The University of Maryland sets a minimum wage of $15 for student workers
And at about $12 an hour, she thought, “I’m not getting paid enough for this.”
She was hardly alone in her frustration. In November, more than 1,200 U-Md. Students signed a petition created by the campus chapter of United Students Against Sweatshops to support a campus-wide minimum wage of $15 an hour.
Flanagan was thrilled when the university’s president announced at the start of classes in College Park this week that the minimum wage for working students would rise starting in January.
“Oh my god — I really didn’t expect that to happen,” she said. “I’m really, very excited.”
In a message to the campus community, U-Md. President Darryll J. Pines called the increase in the minimum wage “a significant, multimillion-dollar investment in a key pillar of our strategic plan: investing in people and communities.”
Pines said over the phone that for reasons of equity, we “think it’s important that we listen to our communities and address their wage concerns.” University leaders want to accelerate a state timetable to increase wages, he said, and ensure students can support themselves in a metropolitan area with such a high cost of living.
Pines said that “our administration has been focused on this issue since before the student council.”
The state of Maryland is raising the minimum wage to $15 for most hourly workers by 2025. And last year, the University System of Maryland — which includes the College Park campus — approved a $15 minimum wage for most of its employees.
But many working students got stuck at the old salary level.
The Maryland university system allows a minimum wage of $15 for most employees
A spokeswoman for the university told U-Md. has about 4,300 student employees, some of whom are earning $12.50 an hour until the new rate goes into effect next year. Others, typically those who help faculty members with research assignments, are already making upwards of $15 an hour.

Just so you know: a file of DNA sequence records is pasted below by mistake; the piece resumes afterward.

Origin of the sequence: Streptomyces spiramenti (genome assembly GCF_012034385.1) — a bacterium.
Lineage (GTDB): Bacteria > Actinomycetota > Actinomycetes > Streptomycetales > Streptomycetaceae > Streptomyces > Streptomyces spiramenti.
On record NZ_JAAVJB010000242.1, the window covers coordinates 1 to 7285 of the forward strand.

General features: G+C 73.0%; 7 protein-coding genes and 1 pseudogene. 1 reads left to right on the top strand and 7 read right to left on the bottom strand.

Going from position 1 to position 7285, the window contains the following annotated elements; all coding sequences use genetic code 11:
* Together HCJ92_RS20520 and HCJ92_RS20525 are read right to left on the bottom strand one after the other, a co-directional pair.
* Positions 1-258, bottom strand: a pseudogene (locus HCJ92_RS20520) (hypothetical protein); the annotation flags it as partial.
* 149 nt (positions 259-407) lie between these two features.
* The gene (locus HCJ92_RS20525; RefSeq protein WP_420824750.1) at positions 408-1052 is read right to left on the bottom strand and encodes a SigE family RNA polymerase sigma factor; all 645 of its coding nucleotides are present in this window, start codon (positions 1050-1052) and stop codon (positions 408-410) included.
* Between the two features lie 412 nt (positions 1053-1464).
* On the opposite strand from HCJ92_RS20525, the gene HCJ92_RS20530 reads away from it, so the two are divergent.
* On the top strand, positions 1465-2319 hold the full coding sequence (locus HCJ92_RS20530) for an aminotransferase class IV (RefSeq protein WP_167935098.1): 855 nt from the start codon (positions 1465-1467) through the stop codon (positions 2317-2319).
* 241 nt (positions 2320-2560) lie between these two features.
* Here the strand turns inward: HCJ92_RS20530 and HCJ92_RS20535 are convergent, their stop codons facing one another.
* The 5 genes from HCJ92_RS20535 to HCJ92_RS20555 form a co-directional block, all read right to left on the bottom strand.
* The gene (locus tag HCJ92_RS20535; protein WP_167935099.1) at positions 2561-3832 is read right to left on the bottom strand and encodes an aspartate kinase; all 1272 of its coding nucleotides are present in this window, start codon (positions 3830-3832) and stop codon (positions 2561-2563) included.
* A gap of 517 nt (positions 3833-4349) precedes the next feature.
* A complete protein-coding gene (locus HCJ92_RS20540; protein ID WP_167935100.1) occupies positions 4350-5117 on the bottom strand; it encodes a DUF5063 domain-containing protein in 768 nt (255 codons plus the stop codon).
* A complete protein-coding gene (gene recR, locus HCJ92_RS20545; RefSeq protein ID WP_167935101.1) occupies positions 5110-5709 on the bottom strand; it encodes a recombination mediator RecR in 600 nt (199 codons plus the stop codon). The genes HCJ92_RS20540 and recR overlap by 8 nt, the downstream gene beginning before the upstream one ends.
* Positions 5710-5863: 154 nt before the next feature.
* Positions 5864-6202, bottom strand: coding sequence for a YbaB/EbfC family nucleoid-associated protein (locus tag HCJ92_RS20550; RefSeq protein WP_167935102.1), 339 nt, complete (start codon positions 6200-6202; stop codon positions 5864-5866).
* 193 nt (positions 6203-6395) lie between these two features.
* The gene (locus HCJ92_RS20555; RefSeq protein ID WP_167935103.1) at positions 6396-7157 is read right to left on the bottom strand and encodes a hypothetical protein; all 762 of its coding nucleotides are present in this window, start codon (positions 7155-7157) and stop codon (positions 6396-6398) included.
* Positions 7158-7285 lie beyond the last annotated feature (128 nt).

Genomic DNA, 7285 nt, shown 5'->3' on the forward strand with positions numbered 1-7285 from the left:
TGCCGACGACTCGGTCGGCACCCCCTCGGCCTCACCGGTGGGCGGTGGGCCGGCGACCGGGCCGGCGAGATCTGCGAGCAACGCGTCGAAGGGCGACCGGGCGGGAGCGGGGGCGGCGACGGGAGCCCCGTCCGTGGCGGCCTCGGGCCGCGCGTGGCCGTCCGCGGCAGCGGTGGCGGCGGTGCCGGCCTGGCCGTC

Flanagan, a member of the United Students Group and student leader, helped push a bill passed by the school’s Residence Hall Association and called for an increase in their wages after hearing from students who relied on their campus jobs, to pay for food and rent. Some had to borrow to cover living expenses. In July, as a rising senior, she said she learned her department’s wages would rise to $15 an hour.
Scholarships for graduate assistantships also increased this year to nearly $31,000 a year in addition to tuition, said Joey Haavik, 26, who is studying international education policy in a master’s program.
According to the administration, the minimum scholarship for research assistants increased by more than 26 percent in 2022 and by more than 50 percent in the past four years.
Haavik, President of the Graduate Student Government, said that tuition was one of the things that drew him to U-Md. — but that he has to live with his parents in Columbia, Md. because the stipend isn’t enough to cover rent, books, fees, and other expenses.
“It’s not a financially practical decision to live in College Park on this scholarship,” he said. “A financial advisor wouldn’t recommend it.”
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U Md. Executives have supported students campaigning for better pay, said Ayelette Halbfinger, 22, the student body president, challenging how to fund a raise.
She has worked part-time throughout her entire undergraduate career — but not on campus. The pay was better elsewhere.
As for Flanagan, she quit the crazy hours job and took another in the same department. “The move to another job and the pay increase,” she said, “has really improved my life drastically.”